The Wide World of Yogurt

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These days fermentation is all the rage—kombucha can be bought in corner stores, pickles are hipper than they have ever been, and yogurt has taken over the dairy case. We recently spoke with food writer Cheryl Sternman Rule, author of a new book, Yogurt Culture: A Global Look at How to Make, Bake, Sip, and Chill the World’s Creamiest, Healthiest Food, about how the ancient dairy food of nomads is winning us over with new flavors, health benefits, and DIY allure.

You’ve just published a book devoted entirely to yogurt. Why yogurt and why now?

I’ve not only been a yogurt eater all my life, but I also got in the habit of making my own yogurt during the two years I served as a Peace Corps Volunteer in Eritrea (in East Africa). Plus, I had been seeing all these articles in the media on the “yogurt wars.” Yogurt really has taken over the diary case—you can hardly find the milk sometimes, there is so much yogurt. It’s a very healthful food, but it’s also portable and convenient. Yogurt meets the needs of so many people: children, athletes, office workers. It’s a quick nutrition source with so much to recommend it.

Your book looks at yogurt around the world. What did you discover about how other countries use and consume yogurt?

I interviewed home cooks and experts from 10 different world cultures to really educate myself about this food. In Persian cuisine, for example, yogurt is generally not sweet—it’s a souring agent. You would never combine yogurt with berries. In Lebanon it’s part of the mezze platter—you drizzle it with olive oil, you salt it, you eat it with savory spices. In India yogurt features daily, sometimes salty sometimes sweet (in sweet lassis, for example). But until very recently, America has really been stuck on sweet yogurt.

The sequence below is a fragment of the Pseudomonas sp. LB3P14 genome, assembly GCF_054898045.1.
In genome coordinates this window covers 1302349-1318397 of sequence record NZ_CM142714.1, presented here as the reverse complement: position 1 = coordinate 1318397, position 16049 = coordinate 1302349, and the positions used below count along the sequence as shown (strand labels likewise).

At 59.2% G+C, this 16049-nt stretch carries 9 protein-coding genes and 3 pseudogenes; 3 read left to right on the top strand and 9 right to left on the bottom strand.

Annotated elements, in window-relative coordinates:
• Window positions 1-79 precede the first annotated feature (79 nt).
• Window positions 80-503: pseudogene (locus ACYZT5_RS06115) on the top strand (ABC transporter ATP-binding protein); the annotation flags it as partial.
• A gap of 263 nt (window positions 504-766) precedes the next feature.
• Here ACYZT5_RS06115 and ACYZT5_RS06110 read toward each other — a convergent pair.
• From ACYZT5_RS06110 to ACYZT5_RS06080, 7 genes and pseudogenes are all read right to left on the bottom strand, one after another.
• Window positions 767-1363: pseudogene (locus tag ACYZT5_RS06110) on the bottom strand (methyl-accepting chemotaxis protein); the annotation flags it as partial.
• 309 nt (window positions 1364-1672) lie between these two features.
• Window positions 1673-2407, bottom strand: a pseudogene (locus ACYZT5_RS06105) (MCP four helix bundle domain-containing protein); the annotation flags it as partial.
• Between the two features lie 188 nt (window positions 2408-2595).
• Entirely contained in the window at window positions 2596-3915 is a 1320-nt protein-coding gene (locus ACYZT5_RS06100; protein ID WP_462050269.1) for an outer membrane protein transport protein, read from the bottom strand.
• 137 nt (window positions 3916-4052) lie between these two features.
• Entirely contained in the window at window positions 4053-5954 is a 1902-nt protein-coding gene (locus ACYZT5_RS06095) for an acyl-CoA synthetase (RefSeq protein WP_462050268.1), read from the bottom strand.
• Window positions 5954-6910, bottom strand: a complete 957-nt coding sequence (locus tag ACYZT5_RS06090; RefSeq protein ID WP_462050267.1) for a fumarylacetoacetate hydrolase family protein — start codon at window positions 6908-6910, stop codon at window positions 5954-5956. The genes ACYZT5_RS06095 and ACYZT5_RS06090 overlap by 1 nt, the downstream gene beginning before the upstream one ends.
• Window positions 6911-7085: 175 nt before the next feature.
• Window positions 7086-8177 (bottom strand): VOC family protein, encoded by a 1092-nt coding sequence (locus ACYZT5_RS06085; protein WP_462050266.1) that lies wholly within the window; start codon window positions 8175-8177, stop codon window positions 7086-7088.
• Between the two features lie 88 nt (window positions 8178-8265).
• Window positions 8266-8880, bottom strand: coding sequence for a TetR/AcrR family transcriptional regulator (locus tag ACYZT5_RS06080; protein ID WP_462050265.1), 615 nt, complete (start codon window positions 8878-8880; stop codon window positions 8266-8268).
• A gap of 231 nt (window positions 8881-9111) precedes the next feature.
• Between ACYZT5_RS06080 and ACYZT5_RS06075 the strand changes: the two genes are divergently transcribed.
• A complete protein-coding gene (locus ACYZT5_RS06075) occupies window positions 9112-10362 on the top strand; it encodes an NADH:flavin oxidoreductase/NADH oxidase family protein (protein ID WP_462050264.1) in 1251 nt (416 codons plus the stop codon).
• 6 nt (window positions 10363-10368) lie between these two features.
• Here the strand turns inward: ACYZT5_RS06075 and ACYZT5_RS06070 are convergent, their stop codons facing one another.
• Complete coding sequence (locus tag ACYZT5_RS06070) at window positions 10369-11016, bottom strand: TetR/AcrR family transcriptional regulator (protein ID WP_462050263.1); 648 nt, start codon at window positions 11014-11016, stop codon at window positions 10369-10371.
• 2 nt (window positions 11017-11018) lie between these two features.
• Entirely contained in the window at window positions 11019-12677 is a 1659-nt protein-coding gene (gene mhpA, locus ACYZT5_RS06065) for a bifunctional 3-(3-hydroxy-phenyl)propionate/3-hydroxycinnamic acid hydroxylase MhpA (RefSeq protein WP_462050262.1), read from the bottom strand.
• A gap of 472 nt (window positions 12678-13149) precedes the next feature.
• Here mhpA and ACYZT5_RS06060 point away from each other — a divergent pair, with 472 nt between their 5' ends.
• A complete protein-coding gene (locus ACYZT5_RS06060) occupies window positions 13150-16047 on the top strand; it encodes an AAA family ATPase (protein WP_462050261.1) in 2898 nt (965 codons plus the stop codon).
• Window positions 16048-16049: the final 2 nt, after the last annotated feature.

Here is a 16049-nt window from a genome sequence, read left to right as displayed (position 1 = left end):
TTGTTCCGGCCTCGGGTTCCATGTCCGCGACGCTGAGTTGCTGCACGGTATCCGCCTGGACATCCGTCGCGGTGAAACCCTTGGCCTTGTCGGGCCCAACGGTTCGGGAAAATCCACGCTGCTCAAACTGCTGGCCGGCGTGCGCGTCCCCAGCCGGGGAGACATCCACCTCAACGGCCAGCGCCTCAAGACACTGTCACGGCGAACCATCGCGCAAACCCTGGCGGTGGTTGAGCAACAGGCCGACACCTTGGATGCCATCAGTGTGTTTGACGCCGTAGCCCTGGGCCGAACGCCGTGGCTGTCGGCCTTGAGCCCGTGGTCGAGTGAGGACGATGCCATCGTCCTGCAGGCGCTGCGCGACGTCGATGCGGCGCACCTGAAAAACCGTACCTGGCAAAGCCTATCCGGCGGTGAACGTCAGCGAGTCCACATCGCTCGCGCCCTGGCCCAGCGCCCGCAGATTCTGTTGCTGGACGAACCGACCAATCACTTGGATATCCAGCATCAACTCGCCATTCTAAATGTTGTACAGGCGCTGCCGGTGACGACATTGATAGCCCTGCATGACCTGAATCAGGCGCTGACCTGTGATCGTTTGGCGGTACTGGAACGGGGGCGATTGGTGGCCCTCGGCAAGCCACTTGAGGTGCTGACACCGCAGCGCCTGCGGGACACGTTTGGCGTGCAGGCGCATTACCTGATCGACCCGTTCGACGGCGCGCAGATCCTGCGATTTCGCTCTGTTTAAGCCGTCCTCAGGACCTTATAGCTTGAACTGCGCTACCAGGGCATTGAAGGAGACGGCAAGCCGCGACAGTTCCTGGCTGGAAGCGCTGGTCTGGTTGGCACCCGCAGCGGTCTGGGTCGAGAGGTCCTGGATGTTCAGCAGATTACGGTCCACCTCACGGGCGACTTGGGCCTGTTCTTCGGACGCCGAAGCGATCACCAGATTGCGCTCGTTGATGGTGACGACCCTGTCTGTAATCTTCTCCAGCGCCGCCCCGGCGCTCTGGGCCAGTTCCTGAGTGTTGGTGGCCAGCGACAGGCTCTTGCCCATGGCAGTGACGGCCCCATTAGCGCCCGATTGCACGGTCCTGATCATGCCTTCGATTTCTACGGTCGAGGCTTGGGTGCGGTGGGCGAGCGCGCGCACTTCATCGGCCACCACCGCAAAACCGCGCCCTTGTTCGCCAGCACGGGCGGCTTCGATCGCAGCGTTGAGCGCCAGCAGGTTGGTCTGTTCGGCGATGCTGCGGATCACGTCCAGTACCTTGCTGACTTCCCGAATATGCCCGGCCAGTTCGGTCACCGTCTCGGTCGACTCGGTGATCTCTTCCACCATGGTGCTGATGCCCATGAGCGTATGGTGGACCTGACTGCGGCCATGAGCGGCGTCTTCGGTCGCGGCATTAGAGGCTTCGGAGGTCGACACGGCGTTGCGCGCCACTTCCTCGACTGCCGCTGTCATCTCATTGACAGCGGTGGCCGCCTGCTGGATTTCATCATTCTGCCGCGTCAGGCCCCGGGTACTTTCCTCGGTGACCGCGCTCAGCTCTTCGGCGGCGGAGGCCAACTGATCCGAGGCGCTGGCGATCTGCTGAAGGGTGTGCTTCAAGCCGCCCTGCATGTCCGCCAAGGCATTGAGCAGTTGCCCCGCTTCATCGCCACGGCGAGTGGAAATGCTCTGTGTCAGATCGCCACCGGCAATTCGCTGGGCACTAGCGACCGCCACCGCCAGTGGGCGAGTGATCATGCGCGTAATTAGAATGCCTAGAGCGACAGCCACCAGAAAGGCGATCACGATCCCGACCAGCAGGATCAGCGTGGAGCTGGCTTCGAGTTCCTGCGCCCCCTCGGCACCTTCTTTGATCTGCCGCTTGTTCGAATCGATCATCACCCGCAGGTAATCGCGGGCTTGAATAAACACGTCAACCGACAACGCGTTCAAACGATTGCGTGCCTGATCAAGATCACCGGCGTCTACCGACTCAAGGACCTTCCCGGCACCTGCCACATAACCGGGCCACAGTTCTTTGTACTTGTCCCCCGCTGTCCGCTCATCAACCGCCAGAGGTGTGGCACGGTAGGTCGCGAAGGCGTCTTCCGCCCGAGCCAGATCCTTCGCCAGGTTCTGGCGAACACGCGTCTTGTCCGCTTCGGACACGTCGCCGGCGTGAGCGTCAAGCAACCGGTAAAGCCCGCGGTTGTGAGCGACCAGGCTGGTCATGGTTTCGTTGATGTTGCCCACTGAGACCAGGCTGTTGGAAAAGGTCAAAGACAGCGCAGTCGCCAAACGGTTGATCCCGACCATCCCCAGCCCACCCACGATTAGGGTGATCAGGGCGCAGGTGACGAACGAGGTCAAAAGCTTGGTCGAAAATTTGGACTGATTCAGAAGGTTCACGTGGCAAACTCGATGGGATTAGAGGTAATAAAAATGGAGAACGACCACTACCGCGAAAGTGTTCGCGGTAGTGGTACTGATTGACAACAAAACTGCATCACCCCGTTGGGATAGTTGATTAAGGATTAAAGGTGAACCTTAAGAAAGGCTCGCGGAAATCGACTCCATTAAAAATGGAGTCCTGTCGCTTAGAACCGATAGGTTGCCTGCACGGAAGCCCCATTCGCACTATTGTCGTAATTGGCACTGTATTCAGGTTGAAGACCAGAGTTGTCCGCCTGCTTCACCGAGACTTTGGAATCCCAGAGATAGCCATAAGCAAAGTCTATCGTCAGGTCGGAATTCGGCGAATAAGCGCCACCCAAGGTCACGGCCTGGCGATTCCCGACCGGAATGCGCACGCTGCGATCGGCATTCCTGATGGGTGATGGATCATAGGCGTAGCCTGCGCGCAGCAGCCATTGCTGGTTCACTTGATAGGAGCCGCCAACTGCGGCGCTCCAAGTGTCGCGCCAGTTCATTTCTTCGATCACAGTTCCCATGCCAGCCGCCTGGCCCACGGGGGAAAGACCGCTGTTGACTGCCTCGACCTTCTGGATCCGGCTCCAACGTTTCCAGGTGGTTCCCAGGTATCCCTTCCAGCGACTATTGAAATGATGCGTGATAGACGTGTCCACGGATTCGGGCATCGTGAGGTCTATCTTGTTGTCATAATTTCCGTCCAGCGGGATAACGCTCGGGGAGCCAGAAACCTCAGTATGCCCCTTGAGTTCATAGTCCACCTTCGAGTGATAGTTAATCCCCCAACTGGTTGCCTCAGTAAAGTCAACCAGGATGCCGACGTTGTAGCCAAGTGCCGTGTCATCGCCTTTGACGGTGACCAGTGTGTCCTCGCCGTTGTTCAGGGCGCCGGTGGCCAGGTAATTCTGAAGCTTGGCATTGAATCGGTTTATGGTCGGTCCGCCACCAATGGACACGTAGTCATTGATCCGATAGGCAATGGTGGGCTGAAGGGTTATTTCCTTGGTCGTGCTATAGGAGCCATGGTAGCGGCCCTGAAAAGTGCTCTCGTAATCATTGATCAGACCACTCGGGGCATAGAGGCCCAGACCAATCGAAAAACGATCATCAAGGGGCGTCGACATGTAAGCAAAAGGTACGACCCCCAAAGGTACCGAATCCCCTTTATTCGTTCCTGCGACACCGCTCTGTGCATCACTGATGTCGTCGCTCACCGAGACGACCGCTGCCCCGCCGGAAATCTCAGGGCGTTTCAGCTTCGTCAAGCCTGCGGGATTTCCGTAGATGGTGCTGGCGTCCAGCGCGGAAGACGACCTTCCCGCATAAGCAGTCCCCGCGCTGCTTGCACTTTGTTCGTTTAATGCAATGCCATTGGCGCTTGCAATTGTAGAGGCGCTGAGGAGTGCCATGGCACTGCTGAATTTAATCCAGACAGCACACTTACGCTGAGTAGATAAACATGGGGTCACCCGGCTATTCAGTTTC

It’s changing in the U.S.—we’re finally learning to accept stronger flavors. I think we’re getting more adventurous. I go to events and meet people who have grown up elsewhere and they have this look on their face that says, ‘Finally, someone understands that yogurt can be used as an ingredient!’ It’s not just something to be bought in a singleserve cup, eaten, and thrown away.

Greek yogurt has become very popular, what exactly is it?

What we know as Greek yogurt in this country is simply yogurt that has been strained of its whey, resulting in a smoother, thicker consistency and higher proportion of protein (due to the greater concentration of milk solids that remain). By adding a bit of salt and straining it even longer, you can create what’s known as labneh in the Middle East and sometimes also referred to as “yogurt cheese.”

It seems like we may be coming back to an appreciation of full-fat dairy. Is this true of yogurt?

The industry is evolving at a very rapid pace—companies that have sold low-fat or non-fat yogurts almost exclusively are now coming out with full-fat yogurts as they respond to new dietary research and changes in public opinion. People are so grateful when you tell them they can eat full fat-dairy, they just want to hug you.

It seems like more people are interested in making their own yogurt these days. There’s a trend now in making your own everything, which is great for those who have the time and interest. Making yogurt is not at all difficult, and the volume you get and the ability to create a flavor profile you like are great. I make yogurt, and I also buy yogurt. (All recipes in the book work with homemade or commercial yogurts.)

I tend to make a gallon at a time—this makes 14 cups, which is a lot. Half of it I put in a jar to use as a loose-style yogurt. The other half I strain overnight into Greek yogurt, using a cheesecloth set over a big bowl. Then I whisk the yogurt for 20 seconds, which gives it a beautiful body, really creamy. I use the whey in cardamom pancakes (recipe is in the book), or in baking. I also use it in smoothies—it’s fermented, and it’s pretty much a free food. Some chefs use it to brine meat. It’s a tenderizer.

Many people are drawn to yogurt due to health properties such as probiotics. What are your thoughts about that?

There is a lot of exciting research now about gut health and the human biome and the connection between the gut and the brain, and yogurt features strongly in these conversations. There are studies connecting brain health and mood; research is ongoing.

Yogurt has many different health properties— probiotics is just one of them. Probiotics, by definition, confer health benefits. Some of them have been studied well, others have not. I always tell people to do some research about what they’re looking for; I don’t necessarily buy the yogurt with the longest list of probiotics. Yogurt is a healthful food overall, but folks should eat it because they love it and because it tastes great. That it’s so versatile and healthful are added bonuses.

Recipe adapted from Yogurt Culture by Cheryl Sternman Rule. Copyright 2015. Published by Houghton Mifflin Harcourt Publishing Company. Reprinted with permission.




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